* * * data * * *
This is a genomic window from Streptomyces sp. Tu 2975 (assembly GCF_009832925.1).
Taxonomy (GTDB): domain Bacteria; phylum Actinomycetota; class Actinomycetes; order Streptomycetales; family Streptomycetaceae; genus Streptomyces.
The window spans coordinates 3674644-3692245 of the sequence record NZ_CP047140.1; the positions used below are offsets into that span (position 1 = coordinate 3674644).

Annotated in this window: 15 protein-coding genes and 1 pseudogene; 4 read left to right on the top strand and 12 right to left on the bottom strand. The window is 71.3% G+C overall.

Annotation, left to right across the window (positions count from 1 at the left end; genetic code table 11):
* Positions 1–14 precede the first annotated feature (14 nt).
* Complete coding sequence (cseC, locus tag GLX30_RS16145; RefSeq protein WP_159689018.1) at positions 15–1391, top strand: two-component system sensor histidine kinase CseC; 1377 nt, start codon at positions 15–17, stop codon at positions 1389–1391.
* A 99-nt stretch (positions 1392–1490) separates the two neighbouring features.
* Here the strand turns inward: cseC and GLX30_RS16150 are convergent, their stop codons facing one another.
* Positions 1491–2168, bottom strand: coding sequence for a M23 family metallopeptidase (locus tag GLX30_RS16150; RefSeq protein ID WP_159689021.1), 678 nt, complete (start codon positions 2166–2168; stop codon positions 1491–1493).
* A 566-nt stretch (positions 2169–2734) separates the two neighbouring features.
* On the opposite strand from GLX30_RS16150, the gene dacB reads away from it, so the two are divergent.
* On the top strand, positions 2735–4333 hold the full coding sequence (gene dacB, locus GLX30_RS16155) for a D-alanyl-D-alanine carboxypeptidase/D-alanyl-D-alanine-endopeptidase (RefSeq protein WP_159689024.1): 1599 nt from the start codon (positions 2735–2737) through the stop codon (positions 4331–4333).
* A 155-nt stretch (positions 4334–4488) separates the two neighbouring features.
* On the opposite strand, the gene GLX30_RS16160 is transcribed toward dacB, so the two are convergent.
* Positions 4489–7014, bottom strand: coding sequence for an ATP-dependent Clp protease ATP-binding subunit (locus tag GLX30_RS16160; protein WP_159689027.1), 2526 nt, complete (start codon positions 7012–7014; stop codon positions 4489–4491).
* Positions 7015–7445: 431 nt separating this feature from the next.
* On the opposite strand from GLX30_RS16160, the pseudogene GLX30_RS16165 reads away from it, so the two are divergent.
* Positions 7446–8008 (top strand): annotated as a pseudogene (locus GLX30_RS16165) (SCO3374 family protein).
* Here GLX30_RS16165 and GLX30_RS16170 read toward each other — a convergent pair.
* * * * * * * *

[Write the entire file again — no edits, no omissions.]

This is a genomic window from Streptomyces sp. Tu 2975 (assembly GCF_009832925.1).
Taxonomy (GTDB): domain Bacteria; phylum Actinomycetota; class Actinomycetes; order Streptomycetales; family Streptomycetaceae; genus Streptomyces.
The window spans coordinates 3674644-3692245 of the sequence record NZ_CP047140.1; the positions used below are offsets into that span (position 1 = coordinate 3674644).

Annotated in this window: 15 protein-coding genes and 1 pseudogene; 4 read left to right on the top strand and 12 right to left on the bottom strand. The window is 71.3% G+C overall.

Annotation, left to right across the window (positions count from 1 at the left end; genetic code table 11):
* Positions 1–14 precede the first annotated feature (14 nt).
* Complete coding sequence (cseC, locus tag GLX30_RS16145; RefSeq protein WP_159689018.1) at positions 15–1391, top strand: two-component system sensor histidine kinase CseC; 1377 nt, start codon at positions 15–17, stop codon at positions 1389–1391.
* A 99-nt stretch (positions 1392–1490) separates the two neighbouring features.
* Here the strand turns inward: cseC and GLX30_RS16150 are convergent, their stop codons facing one another.
* Positions 1491–2168, bottom strand: coding sequence for a M23 family metallopeptidase (locus tag GLX30_RS16150; RefSeq protein ID WP_159689021.1), 678 nt, complete (start codon positions 2166–2168; stop codon positions 1491–1493).
* A 566-nt stretch (positions 2169–2734) separates the two neighbouring features.
* On the opposite strand from GLX30_RS16150, the gene dacB reads away from it, so the two are divergent.
* On the top strand, positions 2735–4333 hold the full coding sequence (gene dacB, locus GLX30_RS16155) for a D-alanyl-D-alanine carboxypeptidase/D-alanyl-D-alanine-endopeptidase (RefSeq protein WP_159689024.1): 1599 nt from the start codon (positions 2735–2737) through the stop codon (positions 4331–4333).
* A 155-nt stretch (positions 4334–4488) separates the two neighbouring features.
* On the opposite strand, the gene GLX30_RS16160 is transcribed toward dacB, so the two are convergent.
* Positions 4489–7014, bottom strand: coding sequence for an ATP-dependent Clp protease ATP-binding subunit (locus tag GLX30_RS16160; protein WP_159689027.1), 2526 nt, complete (start codon positions 7012–7014; stop codon positions 4489–4491).
* Positions 7015–7445: 431 nt separating this feature from the next.
* On the opposite strand from GLX30_RS16160, the pseudogene GLX30_RS16165 reads away from it, so the two are divergent.
* Positions 7446–8008 (top strand): annotated as a pseudogene (locus GLX30_RS16165) (SCO3374 family protein).
* Here GLX30_RS16165 and GLX30_RS16170 read toward each other — a convergent pair.